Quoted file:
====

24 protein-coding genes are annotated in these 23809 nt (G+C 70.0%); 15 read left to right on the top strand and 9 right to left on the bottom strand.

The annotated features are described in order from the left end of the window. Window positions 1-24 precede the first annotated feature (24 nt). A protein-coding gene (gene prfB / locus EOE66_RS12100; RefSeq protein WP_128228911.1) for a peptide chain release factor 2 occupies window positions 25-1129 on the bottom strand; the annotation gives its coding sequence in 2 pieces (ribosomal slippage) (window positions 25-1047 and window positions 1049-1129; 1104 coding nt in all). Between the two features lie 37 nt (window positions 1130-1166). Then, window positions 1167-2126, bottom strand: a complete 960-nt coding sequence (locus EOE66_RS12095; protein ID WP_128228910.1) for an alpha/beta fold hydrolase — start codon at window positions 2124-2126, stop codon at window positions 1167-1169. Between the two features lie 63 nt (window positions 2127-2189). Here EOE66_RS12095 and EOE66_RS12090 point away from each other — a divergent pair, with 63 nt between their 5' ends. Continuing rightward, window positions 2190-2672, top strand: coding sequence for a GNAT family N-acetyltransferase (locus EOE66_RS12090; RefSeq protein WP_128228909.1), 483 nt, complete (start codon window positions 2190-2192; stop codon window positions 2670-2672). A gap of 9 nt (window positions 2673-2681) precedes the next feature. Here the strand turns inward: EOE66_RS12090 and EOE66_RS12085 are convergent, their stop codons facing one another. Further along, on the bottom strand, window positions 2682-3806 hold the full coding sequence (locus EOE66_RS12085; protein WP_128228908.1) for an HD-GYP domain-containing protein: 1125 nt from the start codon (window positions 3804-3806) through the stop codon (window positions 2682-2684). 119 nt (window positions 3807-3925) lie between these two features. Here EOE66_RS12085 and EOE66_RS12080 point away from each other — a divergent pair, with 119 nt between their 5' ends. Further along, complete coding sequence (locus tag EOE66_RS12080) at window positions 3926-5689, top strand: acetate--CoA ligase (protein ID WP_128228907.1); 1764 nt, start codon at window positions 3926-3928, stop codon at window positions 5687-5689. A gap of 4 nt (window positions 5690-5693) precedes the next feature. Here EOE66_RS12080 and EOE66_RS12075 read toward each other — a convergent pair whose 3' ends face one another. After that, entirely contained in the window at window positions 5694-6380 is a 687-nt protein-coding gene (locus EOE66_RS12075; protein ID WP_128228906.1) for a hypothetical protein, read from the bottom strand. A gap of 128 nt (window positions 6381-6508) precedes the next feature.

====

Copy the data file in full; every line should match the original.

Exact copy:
24 protein-coding genes are annotated in these 23809 nt (G+C 70.0%); 15 read left to right on the top strand and 9 right to left on the bottom strand.

The annotated features are described in order from the left end of the window. Window positions 1-24 precede the first annotated feature (24 nt). A protein-coding gene (gene prfB / locus EOE66_RS12100; RefSeq protein WP_128228911.1) for a peptide chain release factor 2 occupies window positions 25-1129 on the bottom strand; the annotation gives its coding sequence in 2 pieces (ribosomal slippage) (window positions 25-1047 and window positions 1049-1129; 1104 coding nt in all). Between the two features lie 37 nt (window positions 1130-1166). Then, window positions 1167-2126, bottom strand: a complete 960-nt coding sequence (locus EOE66_RS12095; protein ID WP_128228910.1) for an alpha/beta fold hydrolase — start codon at window positions 2124-2126, stop codon at window positions 1167-1169. Between the two features lie 63 nt (window positions 2127-2189). Here EOE66_RS12095 and EOE66_RS12090 point away from each other — a divergent pair, with 63 nt between their 5' ends. Continuing rightward, window positions 2190-2672, top strand: coding sequence for a GNAT family N-acetyltransferase (locus EOE66_RS12090; RefSeq protein WP_128228909.1), 483 nt, complete (start codon window positions 2190-2192; stop codon window positions 2670-2672). A gap of 9 nt (window positions 2673-2681) precedes the next feature. Here the strand turns inward: EOE66_RS12090 and EOE66_RS12085 are convergent, their stop codons facing one another. Further along, on the bottom strand, window positions 2682-3806 hold the full coding sequence (locus EOE66_RS12085; protein WP_128228908.1) for an HD-GYP domain-containing protein: 1125 nt from the start codon (window positions 3804-3806) through the stop codon (window positions 2682-2684). 119 nt (window positions 3807-3925) lie between these two features. Here EOE66_RS12085 and EOE66_RS12080 point away from each other — a divergent pair, with 119 nt between their 5' ends. Further along, complete coding sequence (locus tag EOE66_RS12080) at window positions 3926-5689, top strand: acetate--CoA ligase (protein ID WP_128228907.1); 1764 nt, start codon at window positions 3926-3928, stop codon at window positions 5687-5689. A gap of 4 nt (window positions 5690-5693) precedes the next feature. Here EOE66_RS12080 and EOE66_RS12075 read toward each other — a convergent pair whose 3' ends face one another. After that, entirely contained in the window at window positions 5694-6380 is a 687-nt protein-coding gene (locus EOE66_RS12075; protein ID WP_128228906.1) for a hypothetical protein, read from the bottom strand. A gap of 128 nt (window positions 6381-6508) precedes the next feature.